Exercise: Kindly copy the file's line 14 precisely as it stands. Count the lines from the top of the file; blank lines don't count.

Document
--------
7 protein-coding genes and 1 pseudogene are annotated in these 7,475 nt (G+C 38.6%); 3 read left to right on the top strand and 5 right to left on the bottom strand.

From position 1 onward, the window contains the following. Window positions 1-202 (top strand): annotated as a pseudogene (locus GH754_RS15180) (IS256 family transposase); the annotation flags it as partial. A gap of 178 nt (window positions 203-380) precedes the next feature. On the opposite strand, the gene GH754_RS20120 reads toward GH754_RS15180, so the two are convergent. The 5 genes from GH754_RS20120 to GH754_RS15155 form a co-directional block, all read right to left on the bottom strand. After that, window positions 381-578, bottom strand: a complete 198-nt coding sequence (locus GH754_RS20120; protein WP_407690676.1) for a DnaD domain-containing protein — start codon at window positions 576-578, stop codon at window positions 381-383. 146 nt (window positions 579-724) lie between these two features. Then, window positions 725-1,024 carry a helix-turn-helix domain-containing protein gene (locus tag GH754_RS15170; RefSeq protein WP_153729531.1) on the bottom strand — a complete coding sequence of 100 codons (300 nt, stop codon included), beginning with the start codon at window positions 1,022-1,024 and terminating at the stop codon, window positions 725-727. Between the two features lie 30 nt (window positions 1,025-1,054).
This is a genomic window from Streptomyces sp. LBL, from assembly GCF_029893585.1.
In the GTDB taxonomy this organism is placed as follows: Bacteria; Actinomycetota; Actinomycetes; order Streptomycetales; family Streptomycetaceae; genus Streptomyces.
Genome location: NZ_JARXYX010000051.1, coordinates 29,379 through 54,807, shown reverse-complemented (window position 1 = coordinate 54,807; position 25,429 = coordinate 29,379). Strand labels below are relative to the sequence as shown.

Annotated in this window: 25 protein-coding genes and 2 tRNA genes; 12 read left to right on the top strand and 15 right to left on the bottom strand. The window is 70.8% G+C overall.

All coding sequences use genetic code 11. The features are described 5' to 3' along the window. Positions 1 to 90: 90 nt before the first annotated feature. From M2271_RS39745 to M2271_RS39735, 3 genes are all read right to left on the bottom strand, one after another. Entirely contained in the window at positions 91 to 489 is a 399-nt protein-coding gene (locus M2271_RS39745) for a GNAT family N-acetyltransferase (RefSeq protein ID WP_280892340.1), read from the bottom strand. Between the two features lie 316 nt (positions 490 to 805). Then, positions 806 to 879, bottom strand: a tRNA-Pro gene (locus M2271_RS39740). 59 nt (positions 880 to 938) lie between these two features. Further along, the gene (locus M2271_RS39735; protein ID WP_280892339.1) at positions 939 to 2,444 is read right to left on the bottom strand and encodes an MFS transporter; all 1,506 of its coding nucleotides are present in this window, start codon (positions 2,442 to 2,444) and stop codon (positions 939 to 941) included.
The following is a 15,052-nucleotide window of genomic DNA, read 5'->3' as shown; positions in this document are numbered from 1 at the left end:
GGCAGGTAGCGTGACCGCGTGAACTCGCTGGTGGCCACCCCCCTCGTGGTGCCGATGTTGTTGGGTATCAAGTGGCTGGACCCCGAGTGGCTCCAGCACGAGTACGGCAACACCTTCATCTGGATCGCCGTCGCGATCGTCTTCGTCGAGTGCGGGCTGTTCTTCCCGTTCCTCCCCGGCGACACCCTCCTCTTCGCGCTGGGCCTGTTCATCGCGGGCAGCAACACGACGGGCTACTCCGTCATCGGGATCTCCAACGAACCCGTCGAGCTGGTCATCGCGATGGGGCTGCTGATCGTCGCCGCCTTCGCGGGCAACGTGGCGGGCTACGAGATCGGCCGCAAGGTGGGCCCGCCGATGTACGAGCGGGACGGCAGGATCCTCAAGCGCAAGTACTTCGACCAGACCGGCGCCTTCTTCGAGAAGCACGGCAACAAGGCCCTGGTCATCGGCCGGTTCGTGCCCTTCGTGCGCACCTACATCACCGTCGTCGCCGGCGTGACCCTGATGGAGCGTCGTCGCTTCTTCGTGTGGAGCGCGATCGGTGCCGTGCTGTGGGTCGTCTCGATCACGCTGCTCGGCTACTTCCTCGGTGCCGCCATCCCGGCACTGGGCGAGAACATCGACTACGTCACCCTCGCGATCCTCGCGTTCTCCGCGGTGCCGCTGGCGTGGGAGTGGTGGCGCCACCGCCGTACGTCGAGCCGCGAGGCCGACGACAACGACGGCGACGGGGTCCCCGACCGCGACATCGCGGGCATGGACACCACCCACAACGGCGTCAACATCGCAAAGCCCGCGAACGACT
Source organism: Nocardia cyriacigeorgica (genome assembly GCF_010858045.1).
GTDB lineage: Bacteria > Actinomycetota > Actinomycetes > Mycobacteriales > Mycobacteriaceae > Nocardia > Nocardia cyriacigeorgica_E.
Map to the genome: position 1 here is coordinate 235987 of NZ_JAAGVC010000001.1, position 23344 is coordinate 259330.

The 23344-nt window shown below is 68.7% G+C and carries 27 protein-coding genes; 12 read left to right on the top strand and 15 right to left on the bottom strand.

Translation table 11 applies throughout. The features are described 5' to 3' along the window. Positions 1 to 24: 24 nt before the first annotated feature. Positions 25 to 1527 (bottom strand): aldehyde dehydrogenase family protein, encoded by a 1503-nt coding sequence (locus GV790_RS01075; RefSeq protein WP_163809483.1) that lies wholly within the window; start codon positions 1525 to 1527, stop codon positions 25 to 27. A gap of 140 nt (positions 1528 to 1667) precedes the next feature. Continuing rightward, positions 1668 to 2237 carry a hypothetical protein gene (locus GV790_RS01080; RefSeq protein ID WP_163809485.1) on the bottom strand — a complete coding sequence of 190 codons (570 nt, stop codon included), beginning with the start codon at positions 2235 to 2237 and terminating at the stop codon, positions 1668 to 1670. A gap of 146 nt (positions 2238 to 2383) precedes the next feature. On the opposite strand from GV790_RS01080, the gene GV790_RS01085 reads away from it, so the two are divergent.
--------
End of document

Translation table 11 applies throughout. The features are described 5' to 3' along the window. Positions 1 to 24: 24 nt before the first annotated feature. Positions 25 to 1527 (bottom strand): aldehyde dehydrogenase family protein, encoded by a 1503-nt coding sequence (locus GV790_RS01075; RefSeq protein WP_163809483.1) that lies wholly within the window; start codon positions 1525 to 1527, stop codon positions 25 to 27. A gap of 140 nt (positions 1528 to 1667) precedes the next feature. Continuing rightward, positions 1668 to 2237 carry a hypothetical protein gene (locus GV790_RS01080; RefSeq protein ID WP_163809485.1) on the bottom strand — a complete coding sequence of 190 codons (570 nt, stop codon included), beginning with the start codon at positions 2235 to 2237 and terminating at the stop codon, positions 1668 to 1670. A gap of 146 nt (positions 2238 to 2383) precedes the next feature. On the opposite strand from GV790_RS01080, the gene GV790_RS01085 reads away from it, so the two are divergent.